A few weeks ago on a Saturday evening, as I sat reading my apartment, I heard what sounded like several teens yelling obscenities toward each other outside.
Their interaction was mostly incoherent, and I don’t believe they were fighting about anything. All I could really make out was them shouting out profanity extremely loud and directing it at each other. Now, I’m definitely not a saint in regards to the foul language department, but the excessiveness at which they were cussing was even making me, a former habitual foul-mouther, blush.
I heard my neighbor, an elderly gentleman, open his door and shout out to the young boys to watch their language. I myself try lay off scolding other people’s children. I don’t do so, not because I do want to (in a constructive and loving way if it’s deserved). It’s not because I’m scared the child will get mad at me. It’s because I know what happens to black men who display anger or aggression in public even if it’s perceived and by someone as such, when it’s not literal in nature. I’d go more into detail about the consequences of that, but I know that you, reader, can figure out on out on your own.
However, if I really feel there’s a situation where I need to step in and correct a child on their behavior, then, it’s my inherent duty to do so.
And, at this point, the children heard my neighbor’s request and ignored it. They continued to spew out obscenities anyway, and disrespecting elderly people (my neighbor is up there in age) is something I don’t tolerate. Also, I knew that if I could hear them, the children living my complex probably could also. And, I definitely didn’t want children being exposed to that kind of language.
So, I saw it as a situation where I needed intervene. Now initially with the way they were potty-mouthing with each other, I originally assumed it was a group of teenagers until I opened the door and saw five kids who couldn’t have been older than eleven or twelve. The group consisted of 4 white kids and 1 black kid.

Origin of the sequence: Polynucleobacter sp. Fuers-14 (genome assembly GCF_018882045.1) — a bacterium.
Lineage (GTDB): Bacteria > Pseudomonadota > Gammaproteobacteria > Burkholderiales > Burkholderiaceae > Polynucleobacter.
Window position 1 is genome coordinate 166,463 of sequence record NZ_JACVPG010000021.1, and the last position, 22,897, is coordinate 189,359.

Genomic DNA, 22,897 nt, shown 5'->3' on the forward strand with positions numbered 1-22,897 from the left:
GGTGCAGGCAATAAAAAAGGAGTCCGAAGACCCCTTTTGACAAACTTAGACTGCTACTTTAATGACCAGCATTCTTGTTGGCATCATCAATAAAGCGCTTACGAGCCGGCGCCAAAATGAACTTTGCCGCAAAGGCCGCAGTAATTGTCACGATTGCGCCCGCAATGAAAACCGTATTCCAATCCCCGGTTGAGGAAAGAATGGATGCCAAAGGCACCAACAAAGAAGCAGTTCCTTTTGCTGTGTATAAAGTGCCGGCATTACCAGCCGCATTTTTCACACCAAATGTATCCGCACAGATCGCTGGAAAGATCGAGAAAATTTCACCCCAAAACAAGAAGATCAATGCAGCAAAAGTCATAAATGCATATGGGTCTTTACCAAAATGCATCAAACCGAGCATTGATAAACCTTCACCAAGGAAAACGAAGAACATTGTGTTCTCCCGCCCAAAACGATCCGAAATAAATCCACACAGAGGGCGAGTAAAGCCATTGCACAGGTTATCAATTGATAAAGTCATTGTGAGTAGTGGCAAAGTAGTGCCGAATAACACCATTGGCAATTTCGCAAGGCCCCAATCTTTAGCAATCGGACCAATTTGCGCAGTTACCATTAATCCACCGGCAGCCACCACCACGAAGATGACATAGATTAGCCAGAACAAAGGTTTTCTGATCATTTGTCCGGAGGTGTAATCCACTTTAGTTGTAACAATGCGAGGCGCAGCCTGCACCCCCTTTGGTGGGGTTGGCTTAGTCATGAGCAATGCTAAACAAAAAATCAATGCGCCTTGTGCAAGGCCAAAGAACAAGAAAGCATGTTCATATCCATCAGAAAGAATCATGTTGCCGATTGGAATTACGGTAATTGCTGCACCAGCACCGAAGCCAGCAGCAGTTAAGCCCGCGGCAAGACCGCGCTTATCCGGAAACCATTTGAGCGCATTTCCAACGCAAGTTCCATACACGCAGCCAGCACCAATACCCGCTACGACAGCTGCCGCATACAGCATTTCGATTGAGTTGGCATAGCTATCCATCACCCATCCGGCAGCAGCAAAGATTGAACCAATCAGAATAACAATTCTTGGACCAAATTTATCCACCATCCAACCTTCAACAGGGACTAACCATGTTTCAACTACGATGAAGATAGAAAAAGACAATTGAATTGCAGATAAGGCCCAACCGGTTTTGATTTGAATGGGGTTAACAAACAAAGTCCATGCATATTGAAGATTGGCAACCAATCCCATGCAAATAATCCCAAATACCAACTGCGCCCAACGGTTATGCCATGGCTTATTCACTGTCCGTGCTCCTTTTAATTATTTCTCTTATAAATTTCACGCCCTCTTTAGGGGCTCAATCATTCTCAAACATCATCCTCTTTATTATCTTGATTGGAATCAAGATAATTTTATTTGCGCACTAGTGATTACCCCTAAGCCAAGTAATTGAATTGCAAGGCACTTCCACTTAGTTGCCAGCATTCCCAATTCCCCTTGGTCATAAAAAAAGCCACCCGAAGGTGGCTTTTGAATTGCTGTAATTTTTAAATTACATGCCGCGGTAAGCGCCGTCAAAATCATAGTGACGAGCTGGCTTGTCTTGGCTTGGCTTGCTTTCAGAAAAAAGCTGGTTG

Originally, my intent was to walk over to them and to tell them that they needed to respect the residents like how they would like to be respected and that their language made them sound ignorant and hateful. However, once I saw the black child, my whole assessment of the situation shifted greatly.
In that moment, it was no longer a matter of “just getting some rowdy kids to pipe down;” it became a matter of life and death for that young black boy. Now, some of you out there have no idea of the correlation I’m applying when I say that. Y’all are thinking to yourselves, “What does a group of boys showing out have to do with the situation being deadly or not?”
And, the fact that you’re asking that question is telling of your lack of knowledge on just how systematic racism operates in America, either because you’ve been distracted from examining it at every turn and corner of life or because you’ve had the privilege of never having to deal with the direct consequences of it.
What I saw–what I have to see living as a black man in America–was the potential and high probability for a chain of events to occur, which would likely proceed as such:
Someone calls the cops saying that there is this angry black man (black children are regularly judged and seen as being adults), leaving out that they’re also white kids, ranting a raving and that they believe he might be about to hurt someone.
The cops head to the scene with the notion that they’re dealing with a hostile suspect.
They confront the child, and they see the kid has an object in-hand, immediately draw their guns, and tell him to “drop his weapon.”
The child, being confused about what “weapon” he is holding (it’s probably a toy or phone) is mortified by the experience and freezes up like a deer in headlights.
They proceed to shoot the child in an excessive and needless manner, killing them in cold blood.
The cop states to the jury that he “feared for his life“, and the mostly white jury, who is perfectly aware the cop is guilty, sides with law enforcement. The cop doesn’t get indited.
The cop, who has been on paid leave the entire time, is allowed back on the force.